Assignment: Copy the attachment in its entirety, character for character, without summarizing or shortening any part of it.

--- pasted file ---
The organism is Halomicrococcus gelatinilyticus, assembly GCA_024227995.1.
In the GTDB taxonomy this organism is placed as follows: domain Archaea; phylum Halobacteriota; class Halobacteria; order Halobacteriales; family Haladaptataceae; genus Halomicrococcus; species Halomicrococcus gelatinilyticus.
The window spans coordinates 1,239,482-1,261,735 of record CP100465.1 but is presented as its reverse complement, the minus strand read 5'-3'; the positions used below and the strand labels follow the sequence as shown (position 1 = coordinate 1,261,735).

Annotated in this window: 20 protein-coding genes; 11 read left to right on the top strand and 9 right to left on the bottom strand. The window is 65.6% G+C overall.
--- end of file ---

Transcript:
The organism is Halomicrococcus gelatinilyticus, assembly GCA_024227995.1.
In the GTDB taxonomy this organism is placed as follows: domain Archaea; phylum Halobacteriota; class Halobacteria; order Halobacteriales; family Haladaptataceae; genus Halomicrococcus; species Halomicrococcus gelatinilyticus.
The window spans coordinates 1,239,482-1,261,735 of record CP100465.1 but is presented as its reverse complement, the minus strand read 5'-3'; the positions used below and the strand labels follow the sequence as shown (position 1 = coordinate 1,261,735).

Annotated in this window: 20 protein-coding genes; 11 read left to right on the top strand and 9 right to left on the bottom strand. The window is 65.6% G+C overall.